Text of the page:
Rather than the council saying why something would not work, the new council is looking at how it can make things work for businesses, he said.

If there is an anti-business climate at city hall, it makes it tough to attract and retain businesses, Hemp said.

“It’s as much about attitude as anything else,” he said.

Mayor Richard Lawrence and Councilmembers Robert DeRoche Jr. and Heidi Moegerle were at the breakfast meeting and all encouraged the businesses to contact them or city staff if they have any concerns or questions.

Moegerle said one key point brought up by the city’s marketing and branding consultant Ady Voltedge of Madison, Wis., is the need for East Bethel to have an identity it can share with businesses considering a move to the city.

The city needs to hear from the businesses about this and she suggested a business expo at the East Bethel Ice Arena would be a successful event.

“We’re here as council people to help you,” Moegerle said. “Let us help you.”


Sewer and water

At the beginning of the meeting, Davis gave an update and answered a couple of questions about the sewer and water project. He acknowledged that it has been a controversial issue, but stressed the importance of everyone working together to make this project work.

“As far as sewer and water goes, we’re all in this together whether we like it or not,” Davis said. “We all need to be going in the same direction.”

Davis touched on a big decision the council made in March to decommission the Castle Towers wastewater treatment plant. Savings from the council choosing a less expensive water treatment plant than approved by the previous council will enable the city to construct a force main that will service the Castle Towers mobile home park, the Whispering Aspen housing development and anyone else that can assemble enough commercial or industrial development along the west side of Highway 65 to justify a lift station. Individual developments could not hook onto the force main pipe.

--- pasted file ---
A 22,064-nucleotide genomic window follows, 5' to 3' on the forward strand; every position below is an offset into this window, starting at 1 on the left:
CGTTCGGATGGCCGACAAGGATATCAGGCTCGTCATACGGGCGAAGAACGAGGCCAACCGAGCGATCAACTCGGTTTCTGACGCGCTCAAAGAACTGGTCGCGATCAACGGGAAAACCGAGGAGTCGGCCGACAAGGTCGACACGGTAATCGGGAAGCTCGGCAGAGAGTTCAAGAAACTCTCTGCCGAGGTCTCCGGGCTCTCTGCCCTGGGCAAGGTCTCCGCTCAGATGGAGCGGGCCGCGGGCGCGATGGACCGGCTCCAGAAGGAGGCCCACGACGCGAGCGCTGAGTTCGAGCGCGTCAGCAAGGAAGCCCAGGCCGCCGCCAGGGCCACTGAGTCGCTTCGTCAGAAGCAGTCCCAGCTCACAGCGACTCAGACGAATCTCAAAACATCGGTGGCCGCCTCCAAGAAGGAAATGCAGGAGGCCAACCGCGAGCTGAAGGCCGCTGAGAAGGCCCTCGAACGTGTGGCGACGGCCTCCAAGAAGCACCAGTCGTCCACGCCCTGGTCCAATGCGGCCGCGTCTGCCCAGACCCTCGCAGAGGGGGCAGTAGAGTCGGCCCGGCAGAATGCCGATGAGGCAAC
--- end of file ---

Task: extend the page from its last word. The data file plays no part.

The water service should be available before December and the sewer service should be available by next summer, Davis said.

Dale Haider, director of operations for the East Bethel Muller Family Theater, believes that the city pushing for the sewer and water project was a good thing and it will bring other businesses once construction is done.

Curt Vetsch, owner of Central Truck Service Inc., said industrial development that brings jobs to East Bethel is what the city should be focusing on. Although there are about 32,000 vehicles driving on Highway 65 near Viking Boulevard every day, many of those people are going to and from work in Minneapolis, he said.

Without the jobs, the daytime traffic will not be high enough to draw restaurant development, Vetsch said. The restaurants he goes to in the area are usually not very busy at lunch, so these establishments have to rely on the evening crowds.

Andover Community Development Director David Carlberg has noted in multiple reports to the Andover Economic Development Authority that there are two issues facing the community in attracting sit-down restaurants. The first is not enough daytime traffic. The second issue is the lack of square footage of retail space to support a restaurant.

Eric Hagen is at [email protected]